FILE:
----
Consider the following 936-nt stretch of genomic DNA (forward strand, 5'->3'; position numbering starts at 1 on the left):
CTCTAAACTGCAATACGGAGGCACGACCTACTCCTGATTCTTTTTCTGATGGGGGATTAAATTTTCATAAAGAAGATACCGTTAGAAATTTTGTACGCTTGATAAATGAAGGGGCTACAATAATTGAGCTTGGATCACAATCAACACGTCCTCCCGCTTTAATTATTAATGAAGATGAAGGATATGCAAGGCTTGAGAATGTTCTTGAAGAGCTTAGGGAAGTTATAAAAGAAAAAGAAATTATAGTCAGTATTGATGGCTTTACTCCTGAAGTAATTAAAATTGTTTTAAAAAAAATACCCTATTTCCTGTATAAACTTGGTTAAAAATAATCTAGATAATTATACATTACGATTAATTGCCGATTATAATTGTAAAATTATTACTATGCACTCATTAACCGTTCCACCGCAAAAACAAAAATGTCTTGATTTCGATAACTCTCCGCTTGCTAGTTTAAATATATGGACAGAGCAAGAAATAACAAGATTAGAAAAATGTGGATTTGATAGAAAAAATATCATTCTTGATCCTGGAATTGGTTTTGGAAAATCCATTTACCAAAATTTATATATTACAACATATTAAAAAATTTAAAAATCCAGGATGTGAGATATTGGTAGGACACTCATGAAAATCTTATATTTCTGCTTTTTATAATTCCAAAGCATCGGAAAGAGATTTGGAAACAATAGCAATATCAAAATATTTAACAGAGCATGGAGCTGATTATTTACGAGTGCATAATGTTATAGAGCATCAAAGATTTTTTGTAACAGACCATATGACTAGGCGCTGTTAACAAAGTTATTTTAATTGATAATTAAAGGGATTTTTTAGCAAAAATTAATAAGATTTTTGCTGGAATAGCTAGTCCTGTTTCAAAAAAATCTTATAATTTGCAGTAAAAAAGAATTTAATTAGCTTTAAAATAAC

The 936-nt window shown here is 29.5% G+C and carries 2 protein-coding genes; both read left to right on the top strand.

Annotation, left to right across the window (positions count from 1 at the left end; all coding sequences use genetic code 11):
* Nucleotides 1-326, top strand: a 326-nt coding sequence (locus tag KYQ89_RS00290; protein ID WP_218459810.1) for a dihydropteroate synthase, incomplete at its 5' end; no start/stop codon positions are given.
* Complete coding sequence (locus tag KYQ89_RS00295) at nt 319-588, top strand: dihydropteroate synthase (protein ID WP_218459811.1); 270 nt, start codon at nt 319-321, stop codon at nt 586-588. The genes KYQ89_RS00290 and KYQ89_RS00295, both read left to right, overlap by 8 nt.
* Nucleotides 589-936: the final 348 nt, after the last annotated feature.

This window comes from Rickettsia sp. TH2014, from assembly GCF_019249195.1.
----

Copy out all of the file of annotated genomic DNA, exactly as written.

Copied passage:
Consider the following 936-nt stretch of genomic DNA (forward strand, 5'->3'; position numbering starts at 1 on the left):
CTCTAAACTGCAATACGGAGGCACGACCTACTCCTGATTCTTTTTCTGATGGGGGATTAAATTTTCATAAAGAAGATACCGTTAGAAATTTTGTACGCTTGATAAATGAAGGGGCTACAATAATTGAGCTTGGATCACAATCAACACGTCCTCCCGCTTTAATTATTAATGAAGATGAAGGATATGCAAGGCTTGAGAATGTTCTTGAAGAGCTTAGGGAAGTTATAAAAGAAAAAGAAATTATAGTCAGTATTGATGGCTTTACTCCTGAAGTAATTAAAATTGTTTTAAAAAAAATACCCTATTTCCTGTATAAACTTGGTTAAAAATAATCTAGATAATTATACATTACGATTAATTGCCGATTATAATTGTAAAATTATTACTATGCACTCATTAACCGTTCCACCGCAAAAACAAAAATGTCTTGATTTCGATAACTCTCCGCTTGCTAGTTTAAATATATGGACAGAGCAAGAAATAACAAGATTAGAAAAATGTGGATTTGATAGAAAAAATATCATTCTTGATCCTGGAATTGGTTTTGGAAAATCCATTTACCAAAATTTATATATTACAACATATTAAAAAATTTAAAAATCCAGGATGTGAGATATTGGTAGGACACTCATGAAAATCTTATATTTCTGCTTTTTATAATTCCAAAGCATCGGAAAGAGATTTGGAAACAATAGCAATATCAAAATATTTAACAGAGCATGGAGCTGATTATTTACGAGTGCATAATGTTATAGAGCATCAAAGATTTTTTGTAACAGACCATATGACTAGGCGCTGTTAACAAAGTTATTTTAATTGATAATTAAAGGGATTTTTTAGCAAAAATTAATAAGATTTTTGCTGGAATAGCTAGTCCTGTTTCAAAAAAATCTTATAATTTGCAGTAAAAAAGAATTTAATTAGCTTTAAAATAAC

The 936-nt window shown here is 29.5% G+C and carries 2 protein-coding genes; both read left to right on the top strand.

Annotation, left to right across the window (positions count from 1 at the left end; all coding sequences use genetic code 11):
* Nucleotides 1-326, top strand: a 326-nt coding sequence (locus tag KYQ89_RS00290; protein ID WP_218459810.1) for a dihydropteroate synthase, incomplete at its 5' end; no start/stop codon positions are given.
* Complete coding sequence (locus tag KYQ89_RS00295) at nt 319-588, top strand: dihydropteroate synthase (protein ID WP_218459811.1); 270 nt, start codon at nt 319-321, stop codon at nt 586-588. The genes KYQ89_RS00290 and KYQ89_RS00295, both read left to right, overlap by 8 nt.
* Nucleotides 589-936: the final 348 nt, after the last annotated feature.

This window comes from Rickettsia sp. TH2014, from assembly GCF_019249195.1.